Discovering your dishwasher isn’t working is never going to be the highlight your day, particularly if you have to deal with the expense of phoning an engineer and staying home to meet them just to diagnose the issue.
Fortunately it’s very feasible to diagnose and often sort out a number of machine issues yourself without needing to call for dishwasher repair, especially if you own a multimeter.
You might discover you are able to sort out the issue quite easily by yourself, particularly if you are good at DIY, and if you can’t at least you will be better placed to describe the problem when you do call an engineer.
Before you start looking for a new dishwasher there are a few common problems you should be able to troubleshoot without too much trouble.
Safety Warning: Always make sure your machine is unplugged before attempting repairs.
Before you begin going through the following list of possible faults make sure that your machine hasn’t been unplugged, as well as that there are no tripped switches in the circuit breaker.
This is also an opportune moment to see if the child lock hasn’t been activated as well as try resetting your machine.
You will most likely need the user manual to do this as machines are all different however the child lock is often quite simple to put on without meaning to. Likewise, if the dishwasher has lights yet will not start, the solution might be as simple as resetting the cycle.
When you have ruled out these problems you can start the real troubleshooting.
To examine these parts you will have to have a multimeter, or VOM (volt-ohm-milliammeter) to measure the resistance as well as test the parts are working as they should.
The first place to start is the door latches as well as door latch switches. Your dishwasher is designed not to run if these are not working for understandable reasons. There’s no way you would want start the machine without meaning to with the door open.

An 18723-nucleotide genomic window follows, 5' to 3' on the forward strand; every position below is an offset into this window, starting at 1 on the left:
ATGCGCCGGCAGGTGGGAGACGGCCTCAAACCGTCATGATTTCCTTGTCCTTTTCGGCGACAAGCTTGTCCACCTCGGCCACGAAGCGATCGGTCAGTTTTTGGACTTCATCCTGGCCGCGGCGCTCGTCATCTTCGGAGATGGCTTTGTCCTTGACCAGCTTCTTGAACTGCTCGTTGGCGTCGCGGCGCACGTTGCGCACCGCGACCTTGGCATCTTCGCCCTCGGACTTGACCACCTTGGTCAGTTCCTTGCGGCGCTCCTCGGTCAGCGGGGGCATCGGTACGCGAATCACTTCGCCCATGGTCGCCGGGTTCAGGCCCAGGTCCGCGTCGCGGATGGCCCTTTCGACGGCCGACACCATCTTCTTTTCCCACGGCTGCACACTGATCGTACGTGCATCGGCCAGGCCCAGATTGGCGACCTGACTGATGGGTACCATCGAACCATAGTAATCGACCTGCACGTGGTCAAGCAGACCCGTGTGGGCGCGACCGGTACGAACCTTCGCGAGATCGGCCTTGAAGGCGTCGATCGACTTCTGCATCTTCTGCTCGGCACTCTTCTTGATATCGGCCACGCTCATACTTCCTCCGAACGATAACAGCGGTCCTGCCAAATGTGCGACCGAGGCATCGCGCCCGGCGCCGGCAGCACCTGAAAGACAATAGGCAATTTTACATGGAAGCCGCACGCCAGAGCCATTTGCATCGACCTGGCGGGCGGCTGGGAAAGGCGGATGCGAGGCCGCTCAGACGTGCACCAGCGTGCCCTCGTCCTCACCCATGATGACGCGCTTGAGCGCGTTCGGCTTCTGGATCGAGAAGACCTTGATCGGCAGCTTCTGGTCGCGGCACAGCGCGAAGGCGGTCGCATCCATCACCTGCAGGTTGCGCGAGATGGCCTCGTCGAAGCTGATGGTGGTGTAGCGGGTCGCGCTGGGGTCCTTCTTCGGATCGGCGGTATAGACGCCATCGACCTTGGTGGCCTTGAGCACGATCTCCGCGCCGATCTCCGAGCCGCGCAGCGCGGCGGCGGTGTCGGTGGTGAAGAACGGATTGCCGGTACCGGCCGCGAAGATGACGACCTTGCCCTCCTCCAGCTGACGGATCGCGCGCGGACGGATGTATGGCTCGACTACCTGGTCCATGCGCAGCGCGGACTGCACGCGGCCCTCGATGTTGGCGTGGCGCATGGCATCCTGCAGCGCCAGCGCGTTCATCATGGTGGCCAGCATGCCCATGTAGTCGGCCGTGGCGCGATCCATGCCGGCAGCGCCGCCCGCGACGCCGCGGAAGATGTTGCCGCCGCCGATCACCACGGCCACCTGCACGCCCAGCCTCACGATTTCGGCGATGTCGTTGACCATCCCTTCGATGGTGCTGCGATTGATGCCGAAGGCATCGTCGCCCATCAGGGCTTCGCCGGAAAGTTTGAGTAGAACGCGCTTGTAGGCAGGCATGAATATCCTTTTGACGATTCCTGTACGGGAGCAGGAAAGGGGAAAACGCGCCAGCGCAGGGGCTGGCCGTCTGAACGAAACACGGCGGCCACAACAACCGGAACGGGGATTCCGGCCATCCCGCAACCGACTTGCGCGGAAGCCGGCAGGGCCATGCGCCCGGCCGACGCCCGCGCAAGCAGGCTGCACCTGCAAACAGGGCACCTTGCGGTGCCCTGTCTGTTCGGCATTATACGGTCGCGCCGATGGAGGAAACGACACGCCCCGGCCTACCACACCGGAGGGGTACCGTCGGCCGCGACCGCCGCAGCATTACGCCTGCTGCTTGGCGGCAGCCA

A broken switch will prevent your dishwasher from turning on plus operating. You may wish to check the switch with a multimeter. The switch will usually be located under the front door panel or control panel.
Ensure the dishwasher is unplugged prior to removing the door panel as well as testing for continuity to ensure you do not get an electric shock.
If you discover the latches or switches are faulty you will need a replacement door latch assembly.
If the door latch and door latch switch, are working as they should the next component to check is the timer or electronic control.
This is the component that distributes electricity to all the other electrical components the machine needs to operate such as the pumps, plus the valves.
If your machine has an electronic control rather than a mechanical timer then it might need to be tested while plugged in, this can be dangerous and should only be done by someone who is professionally trained.
This is the part of your machine that selects the cycle and will vary contingent on the make or model of your dishwasher. A broken selector switch or even one that has not been fully engaged might result in the machine not to turn on.
You can usually see if the buttons are going down all the way, or you may have to disconnect the machine in order to gain access to the control panel to check the connections for continuity using a multimeter.
The motor relay is an alternative component that can result in your machine not running, thus this might be the issue if you have tested the control panel and so have discovered that there is power running to the main pump.
To check this you will have to gain access to the motor plus locate the relay that will usually be mounted next to the motor. This may then be removed and tested with a multimeter, if faulty it might need to be replaced.
When you have tested the above issues yet still haven’t found the problem the next component to test is the thermal fuse. Note: Not all dishwashers have a thermal fuse.
If the fuse is blown you will need to replace it in order for the control board to get power.
The final component you could investigate that might prevent your dishwasher from running is the drive motor. This is the part of the machine that circulates the water to wash your dishes.
If you have checked the other parts yet still haven’t discovered the issue this could be the cause of the problem especially if you noticed a loud humming coming from the machine.
You can usually locate the motor by taking off the panel at the bottom of the machine. Check it by using a multimeter then replace if faulty.
If you don’t have a multimeter and are not confident in taking panels off your machine and checking the components then you will be better off calling a professional.
If you do have a multimeter and can perform the above checks then you might well be able to sort out the fault without needing a professional. Yet if you are not sure it’s always better to contact an engineer.
Plus check your insurance and your home cover as appliance repairs could be covered and so the costs may be less than you were expecting.
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